Not all large cone snails can be fatal. But they can all sting and are best never handled unless in a net, or when accompanied by an expert. The ones to beware of are: The Geographus. A large (up to 6”) member of the family with the worst reputation and fatalities to his name. Common in most tropical waters, where he lives in pockets of sand near coral bodies and reefs. (see pic). There is no known antivenin for this creature; the symptoms are various and all unpleasant, like snake or scorpion bite. The venom is related to that of the blue-ringed-octopus and certain jellyfish (the lethal ones) so you know what you are in for. You will know when you are pierced by the harpoon from the beast as it can penetrate gloves and wet-suits with ease. It is known in one of its localities as the “Cigarette Snail,” because the fishermen say, after it stings you, you might have time to smoke a cigarette before you keel over and meet your maker!
Others similarly dangerous are the Tulip, Striatus, Pennaceus, Textile, Aulicus, Magus (the Magician), Marmoreus and others, all fish eating and having armaments capable of causing a deadly wound.
There is no recommended way to handle a cone-snail, except not at all! This is because they can fire their harpoon in any direction from their aperture in their shell; Australian ones have even perfected a harpoon that works like a boomerang, but they don’t often use it, because they can impale themselves. (just kidding tha’ knows!)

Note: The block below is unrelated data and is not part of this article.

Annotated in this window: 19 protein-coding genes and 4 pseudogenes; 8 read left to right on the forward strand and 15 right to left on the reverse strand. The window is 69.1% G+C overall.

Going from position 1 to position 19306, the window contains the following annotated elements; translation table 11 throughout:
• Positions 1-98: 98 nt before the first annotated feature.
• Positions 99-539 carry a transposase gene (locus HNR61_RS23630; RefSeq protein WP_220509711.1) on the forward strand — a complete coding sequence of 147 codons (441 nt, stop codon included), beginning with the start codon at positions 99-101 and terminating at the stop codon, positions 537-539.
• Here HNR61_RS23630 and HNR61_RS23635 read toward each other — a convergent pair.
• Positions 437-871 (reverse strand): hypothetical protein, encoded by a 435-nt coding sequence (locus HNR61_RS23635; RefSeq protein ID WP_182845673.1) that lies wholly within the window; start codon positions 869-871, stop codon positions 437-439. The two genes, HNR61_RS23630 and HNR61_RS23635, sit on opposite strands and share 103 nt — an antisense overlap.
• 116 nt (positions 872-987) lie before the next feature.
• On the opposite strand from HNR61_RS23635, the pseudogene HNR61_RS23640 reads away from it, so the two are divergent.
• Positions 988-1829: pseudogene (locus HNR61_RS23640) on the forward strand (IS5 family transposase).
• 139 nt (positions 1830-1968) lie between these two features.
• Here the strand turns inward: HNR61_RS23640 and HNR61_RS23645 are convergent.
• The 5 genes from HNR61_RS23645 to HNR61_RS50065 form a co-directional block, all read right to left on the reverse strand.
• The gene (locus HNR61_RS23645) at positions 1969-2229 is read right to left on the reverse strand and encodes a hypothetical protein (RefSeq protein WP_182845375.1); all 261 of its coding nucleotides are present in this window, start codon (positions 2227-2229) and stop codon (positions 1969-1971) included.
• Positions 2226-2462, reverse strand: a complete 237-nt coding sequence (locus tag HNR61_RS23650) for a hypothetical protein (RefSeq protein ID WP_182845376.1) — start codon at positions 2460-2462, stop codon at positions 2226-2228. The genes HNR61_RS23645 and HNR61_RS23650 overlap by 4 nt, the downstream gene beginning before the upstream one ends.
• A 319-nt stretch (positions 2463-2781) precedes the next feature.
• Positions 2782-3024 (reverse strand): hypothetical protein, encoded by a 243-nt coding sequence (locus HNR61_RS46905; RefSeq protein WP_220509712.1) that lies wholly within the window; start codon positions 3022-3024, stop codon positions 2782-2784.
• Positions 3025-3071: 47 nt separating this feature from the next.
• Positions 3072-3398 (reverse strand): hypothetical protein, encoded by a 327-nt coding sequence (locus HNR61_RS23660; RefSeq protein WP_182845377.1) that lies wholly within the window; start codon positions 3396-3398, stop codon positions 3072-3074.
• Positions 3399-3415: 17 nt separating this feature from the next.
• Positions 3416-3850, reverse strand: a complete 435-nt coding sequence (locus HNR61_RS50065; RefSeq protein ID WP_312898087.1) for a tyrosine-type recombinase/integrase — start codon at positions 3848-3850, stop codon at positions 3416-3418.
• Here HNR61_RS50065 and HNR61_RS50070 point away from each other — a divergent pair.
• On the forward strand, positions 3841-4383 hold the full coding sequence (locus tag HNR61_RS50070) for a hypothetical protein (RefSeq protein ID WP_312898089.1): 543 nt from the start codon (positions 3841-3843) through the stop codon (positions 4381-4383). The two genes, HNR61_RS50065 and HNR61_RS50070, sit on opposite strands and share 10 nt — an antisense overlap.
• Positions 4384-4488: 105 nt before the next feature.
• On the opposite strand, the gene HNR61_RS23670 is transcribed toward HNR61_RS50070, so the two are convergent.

The abovementioned Magus has contributed a drug to science just approved by the FDA, extracted from the creature’s ability to relieve the pain of its victim (to pacify it). It is said to be 1000 times more effective than morphine and is called “Prialt,” I believe. More work is going on with the complicated chemicals of the venom and anaesthetic properties. See notes.
Certain cone-snails have been avidly sought by collectors for centuries, one, the Gloriamus, was very high priced and rare, but has recently been discovered in larger amounts, so the price will go down.
Notes (Taken from Wikipedia regarding Prialt (the drug Ziconotide).
Ziconotide is derived from the toxin of the cone snail species Conus magus . Scientists have been intrigued by the effects of the thousands of chemicals in marine snail toxins since the initial investigations in the late 1960s by Baldomero Olivera. Olivera, now a professor of biology in the University of Utah, was inspired by accounts of the deadly effects of these toxins from his childhood in the Philippines. Ziconotide was discovered in the early 1980s by University of Utah research scientist Michael McIntosh, when he was barely out of high school and working with Baldomero Olivera. Ziconotide was developed into an artificially manufactured drug by Elan Corporation. It was approved for sale under the name Prialt by the U.S. Food and Drug Administration on December 28, 2004, and by the European Commission on February 22, 2005.